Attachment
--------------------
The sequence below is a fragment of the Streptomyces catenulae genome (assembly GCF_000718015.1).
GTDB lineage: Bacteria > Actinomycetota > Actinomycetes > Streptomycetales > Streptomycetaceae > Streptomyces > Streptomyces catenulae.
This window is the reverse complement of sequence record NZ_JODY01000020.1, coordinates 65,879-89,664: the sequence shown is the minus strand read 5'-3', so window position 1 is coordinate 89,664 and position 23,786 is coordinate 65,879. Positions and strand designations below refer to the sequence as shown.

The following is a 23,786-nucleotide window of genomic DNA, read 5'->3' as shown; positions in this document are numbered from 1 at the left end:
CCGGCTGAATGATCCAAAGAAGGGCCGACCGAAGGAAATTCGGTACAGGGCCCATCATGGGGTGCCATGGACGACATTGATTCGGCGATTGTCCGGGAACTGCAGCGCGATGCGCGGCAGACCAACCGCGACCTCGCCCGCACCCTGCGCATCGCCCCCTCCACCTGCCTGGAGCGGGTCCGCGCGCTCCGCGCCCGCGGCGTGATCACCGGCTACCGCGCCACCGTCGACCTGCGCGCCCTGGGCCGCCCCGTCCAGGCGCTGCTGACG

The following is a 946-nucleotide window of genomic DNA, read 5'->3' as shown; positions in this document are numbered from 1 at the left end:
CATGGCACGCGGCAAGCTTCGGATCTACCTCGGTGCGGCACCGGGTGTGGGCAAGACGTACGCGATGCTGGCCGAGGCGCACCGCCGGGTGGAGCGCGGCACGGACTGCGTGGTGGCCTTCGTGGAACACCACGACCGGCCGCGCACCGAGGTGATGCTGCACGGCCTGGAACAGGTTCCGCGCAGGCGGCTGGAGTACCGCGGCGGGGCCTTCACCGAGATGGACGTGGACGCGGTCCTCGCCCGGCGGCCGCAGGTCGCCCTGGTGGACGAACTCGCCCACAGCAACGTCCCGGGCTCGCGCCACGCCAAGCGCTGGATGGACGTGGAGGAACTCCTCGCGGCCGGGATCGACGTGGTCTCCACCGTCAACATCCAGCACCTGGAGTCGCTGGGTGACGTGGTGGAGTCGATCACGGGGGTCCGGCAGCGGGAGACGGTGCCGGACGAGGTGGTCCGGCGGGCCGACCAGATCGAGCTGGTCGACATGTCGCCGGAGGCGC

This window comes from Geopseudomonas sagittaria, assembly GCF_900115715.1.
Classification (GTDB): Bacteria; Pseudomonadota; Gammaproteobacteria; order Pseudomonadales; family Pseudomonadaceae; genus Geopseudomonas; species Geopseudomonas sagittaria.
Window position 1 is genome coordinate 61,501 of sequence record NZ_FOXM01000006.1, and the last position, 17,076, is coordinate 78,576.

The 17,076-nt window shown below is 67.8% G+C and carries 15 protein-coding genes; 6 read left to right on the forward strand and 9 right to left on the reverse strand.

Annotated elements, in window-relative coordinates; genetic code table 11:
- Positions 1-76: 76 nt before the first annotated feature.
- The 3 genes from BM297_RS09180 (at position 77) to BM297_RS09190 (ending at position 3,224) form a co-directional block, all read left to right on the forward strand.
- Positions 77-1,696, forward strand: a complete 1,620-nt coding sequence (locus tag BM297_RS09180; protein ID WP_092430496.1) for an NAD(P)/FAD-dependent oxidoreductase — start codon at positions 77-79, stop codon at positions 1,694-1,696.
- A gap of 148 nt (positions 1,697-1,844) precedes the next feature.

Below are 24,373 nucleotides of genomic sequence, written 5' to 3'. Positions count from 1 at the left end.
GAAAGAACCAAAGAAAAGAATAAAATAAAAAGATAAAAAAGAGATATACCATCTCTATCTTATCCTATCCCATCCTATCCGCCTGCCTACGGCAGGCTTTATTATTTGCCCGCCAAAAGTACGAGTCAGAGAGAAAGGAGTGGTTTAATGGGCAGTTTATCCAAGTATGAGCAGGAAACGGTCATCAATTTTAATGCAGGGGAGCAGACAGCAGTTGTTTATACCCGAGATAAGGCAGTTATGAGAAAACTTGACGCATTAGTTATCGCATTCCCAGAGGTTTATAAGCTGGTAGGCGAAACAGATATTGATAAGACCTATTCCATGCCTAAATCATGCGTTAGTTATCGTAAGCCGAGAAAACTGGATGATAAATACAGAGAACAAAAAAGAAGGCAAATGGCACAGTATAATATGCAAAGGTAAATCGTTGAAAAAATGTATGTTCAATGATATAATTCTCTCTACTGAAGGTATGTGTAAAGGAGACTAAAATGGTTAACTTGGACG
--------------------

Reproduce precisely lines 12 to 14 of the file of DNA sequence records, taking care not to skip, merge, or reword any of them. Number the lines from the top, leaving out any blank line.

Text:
Annotated elements, in window-relative coordinates; genetic code table 11:
- Positions 1-76: 76 nt before the first annotated feature.
- The 3 genes from BM297_RS09180 (at position 77) to BM297_RS09190 (ending at position 3,224) form a co-directional block, all read left to right on the forward strand.